The Wheeltappers and Shunters Social Club – 13th April 1974

wheel s01e01

Tonight’s Turns:

Ukranian Cossack Brotherhood
Lambert and Ross
Barbara Law
La Vivas
Freddie Garrity
Tessie O’Shea

Wheeltappers is a fascinating series for several reasons.  Although the club was a studio mock-up, by all accounts it’s a pretty accurate recreation of a typical club of the era – and therefore it gives a good impression of the sort of environment that the majority of the Wheeltappers acts would regularly perform in.

Many up-and-coming performers honed their skills in clubs like these, appearing on the bill alongside popular acts from the 1960’s (like, for example, Roy Orbison), who found success harder to come by in the 1970’s and were therefore happy to find regular employment in the numerous clubs dotted up and down the country.

I can’t put my hand on my heart and claim that everything in the Wheeltappers is good, but there’s certainly some gold there.  Alas, there’s plenty of god-awful singers and unfunny comedians as well – but for those hardy souls prepared to sift through the series, there’s quite a few nuggets of interest.

And for those who lack the stamina to watch it all, and because Network rather annoyingly don’t list the performers on the DVD sleeves, I’ve decided on this rewatch to put an artist listing on each entry, as well as highlighting those acts who are worth seeing (or are best avoided).

The Ukranian Cossack Brotherhood were quite good fun, although I’m not sure whether they were actually Ukranian or not – seems a long way to come just to appear on the Wheeltappers.  Their performance is particularly impressive considering the small stage they have to perform on – one false move and they’d be sitting in somebody’s lap!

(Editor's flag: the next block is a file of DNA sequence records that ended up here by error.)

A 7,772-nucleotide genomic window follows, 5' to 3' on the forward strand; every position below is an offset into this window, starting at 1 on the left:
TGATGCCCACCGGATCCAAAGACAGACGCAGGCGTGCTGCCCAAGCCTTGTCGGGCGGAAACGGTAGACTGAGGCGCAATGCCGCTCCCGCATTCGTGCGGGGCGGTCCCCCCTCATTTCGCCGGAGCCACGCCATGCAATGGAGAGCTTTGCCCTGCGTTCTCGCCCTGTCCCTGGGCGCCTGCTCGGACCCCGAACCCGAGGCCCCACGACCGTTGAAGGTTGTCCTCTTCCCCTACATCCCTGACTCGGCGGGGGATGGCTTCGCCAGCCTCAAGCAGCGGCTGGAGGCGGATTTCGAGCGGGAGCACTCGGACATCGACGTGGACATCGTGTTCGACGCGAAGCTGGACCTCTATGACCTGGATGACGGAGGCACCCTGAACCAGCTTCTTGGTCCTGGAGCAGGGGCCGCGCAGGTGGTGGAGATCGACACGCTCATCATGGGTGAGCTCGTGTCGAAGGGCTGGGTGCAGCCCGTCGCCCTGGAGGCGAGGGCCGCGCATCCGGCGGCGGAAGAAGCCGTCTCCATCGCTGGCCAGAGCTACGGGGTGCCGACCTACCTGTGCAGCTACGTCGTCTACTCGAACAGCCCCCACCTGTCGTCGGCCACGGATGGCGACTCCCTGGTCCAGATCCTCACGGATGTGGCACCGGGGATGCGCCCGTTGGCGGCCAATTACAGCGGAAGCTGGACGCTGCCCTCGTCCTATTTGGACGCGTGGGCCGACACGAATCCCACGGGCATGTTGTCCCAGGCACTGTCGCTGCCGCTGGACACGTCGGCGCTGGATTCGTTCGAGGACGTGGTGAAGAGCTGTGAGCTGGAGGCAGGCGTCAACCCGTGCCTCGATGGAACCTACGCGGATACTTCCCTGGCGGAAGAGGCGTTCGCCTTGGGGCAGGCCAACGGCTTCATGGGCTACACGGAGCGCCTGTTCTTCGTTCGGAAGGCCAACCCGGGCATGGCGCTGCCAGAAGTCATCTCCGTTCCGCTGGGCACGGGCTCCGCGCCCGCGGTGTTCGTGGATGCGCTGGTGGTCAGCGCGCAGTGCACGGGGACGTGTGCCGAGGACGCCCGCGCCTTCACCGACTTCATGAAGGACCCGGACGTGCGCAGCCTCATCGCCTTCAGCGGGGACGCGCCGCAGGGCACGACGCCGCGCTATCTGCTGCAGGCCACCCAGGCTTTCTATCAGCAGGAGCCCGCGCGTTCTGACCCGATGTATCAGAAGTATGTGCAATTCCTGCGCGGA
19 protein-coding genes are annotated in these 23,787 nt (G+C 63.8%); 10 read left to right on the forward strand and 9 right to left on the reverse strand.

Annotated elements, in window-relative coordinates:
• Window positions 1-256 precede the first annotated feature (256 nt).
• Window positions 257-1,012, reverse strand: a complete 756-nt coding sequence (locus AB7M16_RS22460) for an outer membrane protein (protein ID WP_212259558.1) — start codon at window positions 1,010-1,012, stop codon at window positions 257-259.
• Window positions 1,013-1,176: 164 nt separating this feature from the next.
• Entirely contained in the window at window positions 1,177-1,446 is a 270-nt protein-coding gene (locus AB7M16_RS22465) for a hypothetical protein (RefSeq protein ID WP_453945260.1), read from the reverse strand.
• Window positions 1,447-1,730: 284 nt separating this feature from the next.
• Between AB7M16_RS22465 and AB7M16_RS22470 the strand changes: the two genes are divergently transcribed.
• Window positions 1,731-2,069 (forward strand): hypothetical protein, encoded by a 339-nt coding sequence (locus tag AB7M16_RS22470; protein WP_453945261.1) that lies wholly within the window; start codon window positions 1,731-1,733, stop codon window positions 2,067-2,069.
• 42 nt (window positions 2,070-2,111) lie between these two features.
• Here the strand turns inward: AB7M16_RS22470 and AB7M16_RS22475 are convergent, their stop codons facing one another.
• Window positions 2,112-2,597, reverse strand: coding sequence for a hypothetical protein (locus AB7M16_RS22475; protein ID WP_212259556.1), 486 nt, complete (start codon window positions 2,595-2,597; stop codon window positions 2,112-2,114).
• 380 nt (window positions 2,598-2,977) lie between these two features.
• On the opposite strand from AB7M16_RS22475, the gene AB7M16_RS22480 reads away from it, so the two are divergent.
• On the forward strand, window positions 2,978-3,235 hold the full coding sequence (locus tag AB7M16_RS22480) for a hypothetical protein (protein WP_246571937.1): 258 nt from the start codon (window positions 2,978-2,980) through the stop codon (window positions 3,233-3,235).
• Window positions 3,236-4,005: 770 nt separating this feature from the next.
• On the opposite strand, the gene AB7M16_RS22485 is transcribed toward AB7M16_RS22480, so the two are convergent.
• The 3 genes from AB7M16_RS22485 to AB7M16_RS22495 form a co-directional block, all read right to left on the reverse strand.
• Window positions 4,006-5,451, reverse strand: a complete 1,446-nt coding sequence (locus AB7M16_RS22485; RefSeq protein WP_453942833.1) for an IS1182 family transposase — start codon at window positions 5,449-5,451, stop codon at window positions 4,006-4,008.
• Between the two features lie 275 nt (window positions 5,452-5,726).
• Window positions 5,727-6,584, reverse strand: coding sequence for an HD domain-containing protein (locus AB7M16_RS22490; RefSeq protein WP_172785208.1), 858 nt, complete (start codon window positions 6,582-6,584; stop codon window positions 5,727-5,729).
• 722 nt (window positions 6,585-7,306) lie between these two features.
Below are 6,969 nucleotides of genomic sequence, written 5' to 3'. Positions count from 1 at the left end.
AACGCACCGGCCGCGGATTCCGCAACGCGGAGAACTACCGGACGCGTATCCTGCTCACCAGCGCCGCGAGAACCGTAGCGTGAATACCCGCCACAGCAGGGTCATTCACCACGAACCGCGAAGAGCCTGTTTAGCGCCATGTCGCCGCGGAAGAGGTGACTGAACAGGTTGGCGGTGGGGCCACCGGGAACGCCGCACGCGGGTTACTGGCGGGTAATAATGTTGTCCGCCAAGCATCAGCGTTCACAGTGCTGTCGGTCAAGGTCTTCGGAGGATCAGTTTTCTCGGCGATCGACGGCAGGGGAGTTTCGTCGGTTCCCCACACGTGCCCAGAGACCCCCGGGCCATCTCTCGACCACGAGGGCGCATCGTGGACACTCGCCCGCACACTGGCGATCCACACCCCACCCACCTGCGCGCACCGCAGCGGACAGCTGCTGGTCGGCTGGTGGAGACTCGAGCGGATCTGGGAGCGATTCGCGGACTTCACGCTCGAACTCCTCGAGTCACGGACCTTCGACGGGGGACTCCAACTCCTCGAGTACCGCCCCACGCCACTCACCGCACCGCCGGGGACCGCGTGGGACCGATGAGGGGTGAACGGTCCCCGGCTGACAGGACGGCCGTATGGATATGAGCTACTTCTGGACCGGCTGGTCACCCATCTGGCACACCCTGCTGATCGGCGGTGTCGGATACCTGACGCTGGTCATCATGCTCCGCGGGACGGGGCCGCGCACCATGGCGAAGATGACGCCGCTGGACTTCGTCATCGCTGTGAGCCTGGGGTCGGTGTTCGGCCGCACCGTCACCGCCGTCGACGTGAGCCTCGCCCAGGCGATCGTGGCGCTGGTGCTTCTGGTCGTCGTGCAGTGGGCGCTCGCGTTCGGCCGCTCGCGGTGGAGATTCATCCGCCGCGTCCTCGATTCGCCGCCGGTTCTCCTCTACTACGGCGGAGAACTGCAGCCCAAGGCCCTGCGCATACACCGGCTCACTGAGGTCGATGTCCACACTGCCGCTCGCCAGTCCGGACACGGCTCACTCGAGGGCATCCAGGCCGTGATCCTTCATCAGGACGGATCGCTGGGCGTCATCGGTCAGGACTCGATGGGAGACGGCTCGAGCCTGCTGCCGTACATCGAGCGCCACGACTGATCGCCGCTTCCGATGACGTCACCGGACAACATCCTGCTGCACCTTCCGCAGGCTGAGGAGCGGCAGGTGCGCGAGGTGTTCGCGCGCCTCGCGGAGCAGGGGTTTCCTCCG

Lambert and Ross were certainly no Morecambe and Wise – or even Little and Large.  Their’ USP seemed to be that one (Ross) was camp and one (Lambert) wasn’t.  Sample gag: “We could appear in a film. What film? Ben Hur, I’ll play Ben. And I’ll play Her”.  Although there’s little evidence of it here, Willie Ross would go on to have a successful career in television, on the stage and in films such as Rita, Sue and Bob Too, Riff Raff and The Cook, The Thief, His Wife and Her Lover, before his death in 2000.

Barbara Law belts out her song quite well.  It’s worth watching the man directly behind her at the start – was he a plant or was he genuinely that drunk?  La Vivas indulge in some knife-throwing, roping in a lady from the audience and Bernard for good measure.

Freddie Garrity has plenty of energy – that’s for sure.  The former lead-singer of Freddie and the Dreamers would return to the Wheeltappers in the future and he’d be even more deranged – so this performance, by his standards, is fairly restrained.

Headliner Tessie O’Shea was something of an entertainment legend.  Born in Cardiff in 1913, she was a popular music-hall act during the 1930’s – 1950’s and she’d go on to pick up a Tony award in 1963 for her appearance in Noel Coward’s musical The Girl Who Came to Supper.  Another notable American appearance was on the Ed Sullivan Show in 1964, where she shared the bill with a young up-and-coming beat combo from England called the Beatles.

On the Wheeltappers she plays a paper bag and invites the audience to join her in a good old fashioned sing-along.  It’s the sort of thing that we’ll see a lot of at the Wheeltappers (the sing-along that is, not playing with a paper bag).

The Wheeltappers and Shunters Social Club – 20th April 1974

wheel s01e02

Tonight’s Turns:

The Three Degrees
The Krankies
Brandy Di Franck
Bill Haley and the Comets
Martin and Sylvia Konyot
Ronnie Hilton

The first turn up on stage tonight are The Three Degrees who perform I Like Being A Woman.  The group had formed in 1964, although the 1974 incarnation didn’t include any of the original members (over the years the line-up would see quite a few changes – some fifteen women have been one of the Three Degrees at one time or another).